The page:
The movie excuses the fact that Shaw was prosecuted without evidence, by portraying Garrison as a brave crusader who fought against insurmountable obstacles created by the federal government, and who is worthy of our esteem as "the only man who ever brought to trial any charges in the Kennedy case." In the United States, because of our faith in the jury system as a means of "resolving" issues, we are often not satisfied until we receive a "concrete" or "definitive" answer in the form of a jury verdict. We also tend to admire those who provide us with that satisfaction -- the lawyers, the judges, and the juries who render those answers -- whether they are truly worthy of our admiration, or not. But Garrison proved nothing by bringing to trial a case that lacked substantial proof of actual complicity on the part of the charged defendant, and there is a difference between fighting to expose wrongdoing and bringing unfounded criminal charges.


In a tag line at the end of the movie, Stone reports that "In 1979, Richard Helms, Director of Covert Operations in 1963, admitted under oath that Clay Shaw had worked for the CIA." The obvious suggestion was that this admission proved that Garrison was on the right track, if not totally justified in charging Clay Shaw with killing the president, but in reality it was simply more innuendo, completely devoid of the kind of substance that would justify any conclusion about guilt or innocence. It was simply more of what Garrison's closing argument, as well as the movie itself, consisted of.


Just like Garrison's argument to the jury, what this tag line tells us about the movie comes more from what it did not say, than what it did. If Stone knew what Helms testified to, why didn't he tell us? Why didn't he tell us what Helms said about when Shaw worked for the CIA? Did Helms testify that it was during the summer of 1963 when Oswald was in New Orleans, or years earlier? Did Shaw work as a CIA employee, or was he only an outside contact, someone whom the CIA periodically contacted and secured information from? For what division of the CIA did he work, and on what projects? Did Stone omit the details of Helms' testimony because those details did not support his premise (or Garrison's prosecution theory) that Clay Shaw was working for the CIA in the summer of 1963, and that whatever he did for the CIA had something to do with his contacts with Oswald, and that the "something" in turn was connected to the assassination that occurred a few months later?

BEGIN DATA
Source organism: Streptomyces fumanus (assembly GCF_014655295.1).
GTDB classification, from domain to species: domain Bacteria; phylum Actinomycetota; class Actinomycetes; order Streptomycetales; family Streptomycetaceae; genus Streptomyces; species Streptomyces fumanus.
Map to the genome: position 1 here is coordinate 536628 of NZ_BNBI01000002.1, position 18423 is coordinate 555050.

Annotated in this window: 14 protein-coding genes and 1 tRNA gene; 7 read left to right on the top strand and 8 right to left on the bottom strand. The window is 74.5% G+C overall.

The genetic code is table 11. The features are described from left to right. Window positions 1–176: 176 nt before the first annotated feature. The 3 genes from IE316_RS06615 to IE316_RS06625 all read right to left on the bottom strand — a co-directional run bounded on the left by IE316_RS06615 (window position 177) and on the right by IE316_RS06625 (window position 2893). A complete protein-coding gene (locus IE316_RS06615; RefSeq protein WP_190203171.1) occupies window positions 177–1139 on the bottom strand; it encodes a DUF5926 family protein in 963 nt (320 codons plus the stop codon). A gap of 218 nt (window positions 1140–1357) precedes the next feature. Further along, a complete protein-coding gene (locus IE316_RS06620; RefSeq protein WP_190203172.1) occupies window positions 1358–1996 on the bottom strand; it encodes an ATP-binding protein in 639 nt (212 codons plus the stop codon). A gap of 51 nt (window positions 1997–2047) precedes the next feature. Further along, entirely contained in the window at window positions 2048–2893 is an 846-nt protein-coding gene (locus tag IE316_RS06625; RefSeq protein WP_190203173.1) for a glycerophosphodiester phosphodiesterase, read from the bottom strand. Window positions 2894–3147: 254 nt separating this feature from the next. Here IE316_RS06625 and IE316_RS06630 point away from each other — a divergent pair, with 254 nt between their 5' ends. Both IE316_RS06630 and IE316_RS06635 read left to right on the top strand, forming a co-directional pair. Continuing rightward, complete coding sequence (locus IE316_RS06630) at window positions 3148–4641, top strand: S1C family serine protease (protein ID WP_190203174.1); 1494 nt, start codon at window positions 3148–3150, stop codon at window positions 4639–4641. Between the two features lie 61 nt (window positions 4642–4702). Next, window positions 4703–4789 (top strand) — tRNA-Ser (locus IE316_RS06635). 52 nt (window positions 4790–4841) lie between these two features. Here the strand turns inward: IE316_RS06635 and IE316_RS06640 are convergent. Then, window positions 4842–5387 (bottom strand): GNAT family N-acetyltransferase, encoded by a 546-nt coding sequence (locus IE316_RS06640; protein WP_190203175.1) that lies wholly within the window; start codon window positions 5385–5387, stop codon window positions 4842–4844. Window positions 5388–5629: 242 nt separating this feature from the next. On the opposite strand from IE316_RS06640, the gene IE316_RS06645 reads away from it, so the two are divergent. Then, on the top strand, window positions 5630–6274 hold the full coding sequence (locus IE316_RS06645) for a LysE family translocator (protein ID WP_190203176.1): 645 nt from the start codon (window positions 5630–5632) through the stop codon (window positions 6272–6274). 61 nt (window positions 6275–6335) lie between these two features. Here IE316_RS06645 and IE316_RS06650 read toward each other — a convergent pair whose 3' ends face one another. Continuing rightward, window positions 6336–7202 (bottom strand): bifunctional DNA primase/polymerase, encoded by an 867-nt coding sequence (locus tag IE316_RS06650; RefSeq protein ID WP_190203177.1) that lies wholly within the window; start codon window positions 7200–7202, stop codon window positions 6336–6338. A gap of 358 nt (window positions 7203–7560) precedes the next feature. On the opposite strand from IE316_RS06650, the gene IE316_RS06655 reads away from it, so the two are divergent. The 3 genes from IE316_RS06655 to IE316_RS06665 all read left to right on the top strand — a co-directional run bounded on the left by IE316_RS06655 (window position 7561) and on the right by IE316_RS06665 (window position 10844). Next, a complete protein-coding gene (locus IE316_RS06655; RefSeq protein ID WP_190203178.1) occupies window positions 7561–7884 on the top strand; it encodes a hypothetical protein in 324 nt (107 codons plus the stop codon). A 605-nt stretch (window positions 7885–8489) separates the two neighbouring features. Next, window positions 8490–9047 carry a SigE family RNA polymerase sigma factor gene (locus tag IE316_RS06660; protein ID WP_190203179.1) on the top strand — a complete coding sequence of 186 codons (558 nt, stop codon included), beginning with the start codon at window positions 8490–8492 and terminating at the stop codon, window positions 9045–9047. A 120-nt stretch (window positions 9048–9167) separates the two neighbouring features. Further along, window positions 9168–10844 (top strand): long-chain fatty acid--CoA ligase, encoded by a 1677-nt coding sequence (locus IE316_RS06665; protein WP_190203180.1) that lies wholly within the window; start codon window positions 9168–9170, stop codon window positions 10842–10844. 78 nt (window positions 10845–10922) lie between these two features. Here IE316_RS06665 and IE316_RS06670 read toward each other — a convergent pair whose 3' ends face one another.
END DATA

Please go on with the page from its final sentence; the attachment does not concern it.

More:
Maybe Stone decided that these details are not important. But if these details are not important, then he is obviously asking us to believe that the mere fact that Shaw worked for the CIA -- at any point in his life -- makes him presumptively guilty in the assassination of President Kennedy (and if that is his logic, then perhaps he also believes that everyone who has ever worked for the CIA is presumptively guilty of killing the president). Or maybe Stone decided that even though the details of Helms' testimony were not helpful to his theory about CIA involvement in the assassination, Helms was lying about the details -- you know, that Helms had given a "sanitized, half-truth" in his sworn testimony -- so it was O.K. for Stone to just give us the "good" parts of Helms' testimony!"


And what did Helms testify to? Here is his exact testimony from 1979:


I spoke to Gary Cornwell in June 2020. He said there was "never a shred of evidence to support Garrison's case against Shaw." He offered to help Oliver Stone, when he heard he was making a movie, for free. Stone told him they didn't need his help because they already knew the story. He felt that Stone's movie was "great" but "outrageous, the 'deep throat' guy was a lie."